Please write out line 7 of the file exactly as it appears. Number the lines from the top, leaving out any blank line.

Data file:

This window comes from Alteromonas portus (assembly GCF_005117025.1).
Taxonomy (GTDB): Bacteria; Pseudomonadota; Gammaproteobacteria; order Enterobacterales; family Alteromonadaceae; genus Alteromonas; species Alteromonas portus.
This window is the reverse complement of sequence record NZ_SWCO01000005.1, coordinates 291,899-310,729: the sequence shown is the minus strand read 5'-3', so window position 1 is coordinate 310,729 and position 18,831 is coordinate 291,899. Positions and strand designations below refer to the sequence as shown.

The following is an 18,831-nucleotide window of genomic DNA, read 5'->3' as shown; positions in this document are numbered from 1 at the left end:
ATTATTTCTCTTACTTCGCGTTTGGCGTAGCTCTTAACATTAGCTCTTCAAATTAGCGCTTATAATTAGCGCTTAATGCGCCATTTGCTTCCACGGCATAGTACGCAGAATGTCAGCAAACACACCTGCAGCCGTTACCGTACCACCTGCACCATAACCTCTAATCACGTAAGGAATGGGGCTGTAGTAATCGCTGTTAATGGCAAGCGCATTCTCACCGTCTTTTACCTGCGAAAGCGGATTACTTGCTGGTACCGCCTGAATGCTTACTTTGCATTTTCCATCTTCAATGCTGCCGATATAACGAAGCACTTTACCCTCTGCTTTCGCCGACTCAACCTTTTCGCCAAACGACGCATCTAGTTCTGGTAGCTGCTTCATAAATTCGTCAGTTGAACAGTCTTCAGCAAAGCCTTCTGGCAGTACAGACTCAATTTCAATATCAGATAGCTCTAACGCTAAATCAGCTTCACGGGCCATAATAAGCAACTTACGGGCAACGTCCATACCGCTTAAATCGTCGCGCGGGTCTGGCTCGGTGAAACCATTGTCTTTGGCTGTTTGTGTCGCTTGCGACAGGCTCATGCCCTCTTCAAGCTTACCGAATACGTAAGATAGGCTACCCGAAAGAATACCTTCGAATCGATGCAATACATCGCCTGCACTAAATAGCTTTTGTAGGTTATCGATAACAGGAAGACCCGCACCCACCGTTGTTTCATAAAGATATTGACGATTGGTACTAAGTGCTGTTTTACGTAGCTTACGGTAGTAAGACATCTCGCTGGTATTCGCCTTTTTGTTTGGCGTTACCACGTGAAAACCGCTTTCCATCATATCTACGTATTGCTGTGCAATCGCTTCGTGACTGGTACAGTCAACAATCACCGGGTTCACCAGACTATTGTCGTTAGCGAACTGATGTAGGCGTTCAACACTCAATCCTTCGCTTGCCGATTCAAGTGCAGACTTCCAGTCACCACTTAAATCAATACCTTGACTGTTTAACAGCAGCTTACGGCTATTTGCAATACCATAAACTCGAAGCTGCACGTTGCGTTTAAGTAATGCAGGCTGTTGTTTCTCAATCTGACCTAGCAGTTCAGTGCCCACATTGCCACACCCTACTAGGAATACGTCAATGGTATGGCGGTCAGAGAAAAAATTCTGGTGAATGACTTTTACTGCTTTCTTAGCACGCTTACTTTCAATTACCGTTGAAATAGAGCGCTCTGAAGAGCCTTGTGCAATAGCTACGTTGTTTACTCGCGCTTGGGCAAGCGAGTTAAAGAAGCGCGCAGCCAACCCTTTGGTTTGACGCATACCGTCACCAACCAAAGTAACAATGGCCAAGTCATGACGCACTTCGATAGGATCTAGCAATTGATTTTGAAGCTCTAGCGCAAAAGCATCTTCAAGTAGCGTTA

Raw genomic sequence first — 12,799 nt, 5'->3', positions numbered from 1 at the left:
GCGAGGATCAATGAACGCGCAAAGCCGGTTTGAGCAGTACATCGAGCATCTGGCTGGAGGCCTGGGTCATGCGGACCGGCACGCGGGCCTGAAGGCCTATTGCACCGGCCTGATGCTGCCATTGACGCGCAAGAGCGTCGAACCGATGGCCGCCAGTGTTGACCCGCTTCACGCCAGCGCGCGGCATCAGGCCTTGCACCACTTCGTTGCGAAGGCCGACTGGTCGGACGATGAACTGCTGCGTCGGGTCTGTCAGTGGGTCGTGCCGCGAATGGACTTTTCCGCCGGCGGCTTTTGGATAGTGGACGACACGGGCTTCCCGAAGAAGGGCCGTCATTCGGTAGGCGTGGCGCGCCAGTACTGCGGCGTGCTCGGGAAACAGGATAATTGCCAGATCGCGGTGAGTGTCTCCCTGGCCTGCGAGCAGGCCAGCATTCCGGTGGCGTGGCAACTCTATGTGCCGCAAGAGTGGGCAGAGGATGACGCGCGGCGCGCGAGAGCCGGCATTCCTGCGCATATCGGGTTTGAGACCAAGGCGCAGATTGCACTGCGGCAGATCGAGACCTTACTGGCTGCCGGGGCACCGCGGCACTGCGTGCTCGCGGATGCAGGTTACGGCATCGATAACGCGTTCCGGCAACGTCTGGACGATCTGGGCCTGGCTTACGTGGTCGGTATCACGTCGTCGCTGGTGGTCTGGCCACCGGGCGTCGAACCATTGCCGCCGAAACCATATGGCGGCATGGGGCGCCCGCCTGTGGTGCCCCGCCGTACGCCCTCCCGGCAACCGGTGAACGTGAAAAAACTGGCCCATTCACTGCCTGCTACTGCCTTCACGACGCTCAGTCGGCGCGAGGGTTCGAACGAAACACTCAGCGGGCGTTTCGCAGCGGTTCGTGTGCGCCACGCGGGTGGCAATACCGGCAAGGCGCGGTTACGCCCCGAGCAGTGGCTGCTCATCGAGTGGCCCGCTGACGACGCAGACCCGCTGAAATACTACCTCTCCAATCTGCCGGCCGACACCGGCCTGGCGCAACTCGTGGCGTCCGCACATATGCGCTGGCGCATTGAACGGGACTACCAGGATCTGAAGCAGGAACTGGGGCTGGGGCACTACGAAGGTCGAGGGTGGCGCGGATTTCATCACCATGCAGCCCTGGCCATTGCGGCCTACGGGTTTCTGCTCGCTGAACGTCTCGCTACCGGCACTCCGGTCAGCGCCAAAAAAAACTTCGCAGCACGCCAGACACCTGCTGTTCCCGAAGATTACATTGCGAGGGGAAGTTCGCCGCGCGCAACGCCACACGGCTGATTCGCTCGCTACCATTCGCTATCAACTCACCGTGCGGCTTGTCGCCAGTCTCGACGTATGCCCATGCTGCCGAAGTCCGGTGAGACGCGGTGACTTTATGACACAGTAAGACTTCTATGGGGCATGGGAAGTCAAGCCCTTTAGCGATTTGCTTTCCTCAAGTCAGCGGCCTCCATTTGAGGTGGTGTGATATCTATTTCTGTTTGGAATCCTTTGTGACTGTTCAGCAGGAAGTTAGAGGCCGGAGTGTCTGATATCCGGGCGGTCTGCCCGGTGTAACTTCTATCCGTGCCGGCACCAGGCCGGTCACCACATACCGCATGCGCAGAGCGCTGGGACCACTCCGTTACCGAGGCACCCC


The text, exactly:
GCGAGGATCAATGAACGCGCAAAGCCGGTTTGAGCAGTACATCGAGCATCTGGCTGGAGGCCTGGGTCATGCGGACCGGCACGCGGGCCTGAAGGCCTATTGCACCGGCCTGATGCTGCCATTGACGCGCAAGAGCGTCGAACCGATGGCCGCCAGTGTTGACCCGCTTCACGCCAGCGCGCGGCATCAGGCCTTGCACCACTTCGTTGCGAAGGCCGACTGGTCGGACGATGAACTGCTGCGTCGGGTCTGTCAGTGGGTCGTGCCGCGAATGGACTTTTCCGCCGGCGGCTTTTGGATAGTGGACGACACGGGCTTCCCGAAGAAGGGCCGTCATTCGGTAGGCGTGGCGCGCCAGTACTGCGGCGTGCTCGGGAAACAGGATAATTGCCAGATCGCGGTGAGTGTCTCCCTGGCCTGCGAGCAGGCCAGCATTCCGGTGGCGTGGCAACTCTATGTGCCGCAAGAGTGGGCAGAGGATGACGCGCGGCGCGCGAGAGCCGGCATTCCTGCGCATATCGGGTTTGAGACCAAGGCGCAGATTGCACTGCGGCAGATCGAGACCTTACTGGCTGCCGGGGCACCGCGGCACTGCGTGCTCGCGGATGCAGGTTACGGCATCGATAACGCGTTCCGGCAACGTCTGGACGATCTGGGCCTGGCTTACGTGGTCGGTATCACGTCGTCGCTGGTGGTCTGGCCACCGGGCGTCGAACCATTGCCGCCGAAACCATATGGCGGCATGGGGCGCCCGCCTGTGGTGCCCCGCCGTACGCCCTCCCGGCAACCGGTGAACGTGAAAAAACTGGCCCATTCACTGCCTGCTACTGCCTTCACGACGCTCAGTCGGCGCGAGGGTTCGAACGAAACACTCAGCGGGCGTTTCGCAGCGGTTCGTGTGCGCCACGCGGGTGGCAATACCGGCAAGGCGCGGTTACGCCCCGAGCAGTGGCTGCTCATCGAGTGGCCCGCTGACGACGCAGACCCGCTGAAATACTACCTCTCCAATCTGCCGGCCGACACCGGCCTGGCGCAACTCGTGGCGTCCGCACATATGCGCTGGCGCATTGAACGGGACTACCAGGATCTGAAGCAGGAACTGGGGCTGGGGCACTACGAAGGTCGAGGGTGGCGCGGATTTCATCACCATGCAGCCCTGGCCATTGCGGCCTACGGGTTTCTGCTCGCTGAACGTCTCGCTACCGGCACTCCGGTCAGCGCCAAAAAAAACTTCGCAGCACGCCAGACACCTGCTGTTCCCGAAGATTACATTGCGAGGGGAAGTTCGCCGCGCGCAACGCCACACGGCTGATTCGCTCGCTACCATTCGCTATCAACTCACCGTGCGGCTTGTCGCCAGTCTCGACGTATGCCCATGCTGCCGAAGTCCGGTGAGACGCGGTGACTTTATGACACAGTAAGACTTCTATGGGGCATGGGAAGTCAAGCCCTTTAGCGATTTGCTTTCCTCAAGTCAGCGGCCTCCATTTGAGGTGGTGTGATATCTATTTCTGTTTGGAATCCTTTGTGACTGTTCAGCAGGAAGTTAGAGGCCGGAGTGTCTGATATCCGGGCGGTCTGCCCGGTGTAACTTCTATCCGTGCCGGCACCAGGCCGGTCACCACATACCGCATGCGCAGAGCGCTGGGACCACTCCGTTACCGAGGCACCCC